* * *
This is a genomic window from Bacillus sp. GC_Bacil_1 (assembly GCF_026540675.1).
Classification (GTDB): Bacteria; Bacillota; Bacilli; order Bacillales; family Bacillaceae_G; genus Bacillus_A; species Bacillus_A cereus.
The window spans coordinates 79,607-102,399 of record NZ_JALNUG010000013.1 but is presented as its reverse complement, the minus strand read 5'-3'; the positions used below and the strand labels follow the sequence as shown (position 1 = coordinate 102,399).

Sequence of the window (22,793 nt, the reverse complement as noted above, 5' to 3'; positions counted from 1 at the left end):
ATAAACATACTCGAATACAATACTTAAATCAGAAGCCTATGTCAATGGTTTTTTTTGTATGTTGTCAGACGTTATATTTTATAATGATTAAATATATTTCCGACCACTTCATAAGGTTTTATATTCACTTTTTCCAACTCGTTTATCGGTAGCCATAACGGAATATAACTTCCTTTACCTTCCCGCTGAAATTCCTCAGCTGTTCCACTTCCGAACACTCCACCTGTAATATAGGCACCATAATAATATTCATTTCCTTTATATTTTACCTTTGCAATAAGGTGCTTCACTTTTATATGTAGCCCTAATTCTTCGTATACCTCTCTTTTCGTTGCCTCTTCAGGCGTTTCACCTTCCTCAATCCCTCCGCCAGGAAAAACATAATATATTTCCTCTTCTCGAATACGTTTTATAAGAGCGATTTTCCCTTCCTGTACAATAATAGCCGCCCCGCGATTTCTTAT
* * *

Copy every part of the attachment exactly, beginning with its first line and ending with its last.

This is a genomic window from Bacillus sp. GC_Bacil_1 (assembly GCF_026540675.1).
Classification (GTDB): Bacteria; Bacillota; Bacilli; order Bacillales; family Bacillaceae_G; genus Bacillus_A; species Bacillus_A cereus.
The window spans coordinates 79,607-102,399 of record NZ_JALNUG010000013.1 but is presented as its reverse complement, the minus strand read 5'-3'; the positions used below and the strand labels follow the sequence as shown (position 1 = coordinate 102,399).

Sequence of the window (22,793 nt, the reverse complement as noted above, 5' to 3'; positions counted from 1 at the left end):
ATAAACATACTCGAATACAATACTTAAATCAGAAGCCTATGTCAATGGTTTTTTTTGTATGTTGTCAGACGTTATATTTTATAATGATTAAATATATTTCCGACCACTTCATAAGGTTTTATATTCACTTTTTCCAACTCGTTTATCGGTAGCCATAACGGAATATAACTTCCTTTACCTTCCCGCTGAAATTCCTCAGCTGTTCCACTTCCGAACACTCCACCTGTAATATAGGCACCATAATAATATTCATTTCCTTTATATTTTACCTTTGCAATAAGGTGCTTCACTTTTATATGTAGCCCTAATTCTTCGTATACCTCTCTTTTCGTTGCCTCTTCAGGCGTTTCACCTTCCTCAATCCCTCCGCCAGGAAAAACATAATATATTTCCTCTTCTCGAATACGTTTTATAAGAGCGATTTTCCCTTCCTGTACAATAATAGCCGCCCCGCGATTTCTTAT